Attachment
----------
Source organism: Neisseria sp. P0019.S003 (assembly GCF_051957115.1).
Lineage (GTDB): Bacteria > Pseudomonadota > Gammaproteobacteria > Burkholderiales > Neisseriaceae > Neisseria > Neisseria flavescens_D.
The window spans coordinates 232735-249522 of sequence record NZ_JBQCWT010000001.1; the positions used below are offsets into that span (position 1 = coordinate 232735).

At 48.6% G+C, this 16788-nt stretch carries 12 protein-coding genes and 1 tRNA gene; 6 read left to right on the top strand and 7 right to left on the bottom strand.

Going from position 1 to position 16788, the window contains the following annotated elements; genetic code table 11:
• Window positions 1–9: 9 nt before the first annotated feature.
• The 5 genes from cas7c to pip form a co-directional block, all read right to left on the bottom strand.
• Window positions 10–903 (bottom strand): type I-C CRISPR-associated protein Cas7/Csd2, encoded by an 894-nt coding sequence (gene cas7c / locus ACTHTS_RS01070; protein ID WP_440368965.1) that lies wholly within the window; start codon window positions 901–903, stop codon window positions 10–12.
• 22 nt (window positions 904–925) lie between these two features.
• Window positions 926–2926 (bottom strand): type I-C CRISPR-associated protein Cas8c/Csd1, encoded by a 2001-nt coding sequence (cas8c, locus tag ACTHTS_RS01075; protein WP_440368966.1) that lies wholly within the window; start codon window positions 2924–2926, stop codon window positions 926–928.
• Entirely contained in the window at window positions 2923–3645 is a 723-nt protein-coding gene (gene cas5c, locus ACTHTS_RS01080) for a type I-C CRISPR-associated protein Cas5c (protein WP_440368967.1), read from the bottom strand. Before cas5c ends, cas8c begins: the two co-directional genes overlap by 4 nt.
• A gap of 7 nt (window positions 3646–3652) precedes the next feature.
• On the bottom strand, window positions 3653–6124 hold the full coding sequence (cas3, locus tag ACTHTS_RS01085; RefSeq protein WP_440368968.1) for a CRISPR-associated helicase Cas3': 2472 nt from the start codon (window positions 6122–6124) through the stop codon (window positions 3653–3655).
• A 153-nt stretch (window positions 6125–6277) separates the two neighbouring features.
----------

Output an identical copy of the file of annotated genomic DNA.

Source organism: Neisseria sp. P0019.S003 (assembly GCF_051957115.1).
Lineage (GTDB): Bacteria > Pseudomonadota > Gammaproteobacteria > Burkholderiales > Neisseriaceae > Neisseria > Neisseria flavescens_D.
The window spans coordinates 232735-249522 of sequence record NZ_JBQCWT010000001.1; the positions used below are offsets into that span (position 1 = coordinate 232735).

At 48.6% G+C, this 16788-nt stretch carries 12 protein-coding genes and 1 tRNA gene; 6 read left to right on the top strand and 7 right to left on the bottom strand.

Going from position 1 to position 16788, the window contains the following annotated elements; genetic code table 11:
• Window positions 1–9: 9 nt before the first annotated feature.
• The 5 genes from cas7c to pip form a co-directional block, all read right to left on the bottom strand.
• Window positions 10–903 (bottom strand): type I-C CRISPR-associated protein Cas7/Csd2, encoded by an 894-nt coding sequence (gene cas7c / locus ACTHTS_RS01070; protein ID WP_440368965.1) that lies wholly within the window; start codon window positions 901–903, stop codon window positions 10–12.
• 22 nt (window positions 904–925) lie between these two features.
• Window positions 926–2926 (bottom strand): type I-C CRISPR-associated protein Cas8c/Csd1, encoded by a 2001-nt coding sequence (cas8c, locus tag ACTHTS_RS01075; protein WP_440368966.1) that lies wholly within the window; start codon window positions 2924–2926, stop codon window positions 926–928.
• Entirely contained in the window at window positions 2923–3645 is a 723-nt protein-coding gene (gene cas5c, locus ACTHTS_RS01080) for a type I-C CRISPR-associated protein Cas5c (protein WP_440368967.1), read from the bottom strand. Before cas5c ends, cas8c begins: the two co-directional genes overlap by 4 nt.
• A gap of 7 nt (window positions 3646–3652) precedes the next feature.
• On the bottom strand, window positions 3653–6124 hold the full coding sequence (cas3, locus tag ACTHTS_RS01085; RefSeq protein WP_440368968.1) for a CRISPR-associated helicase Cas3': 2472 nt from the start codon (window positions 6122–6124) through the stop codon (window positions 3653–3655).
• A 153-nt stretch (window positions 6125–6277) separates the two neighbouring features.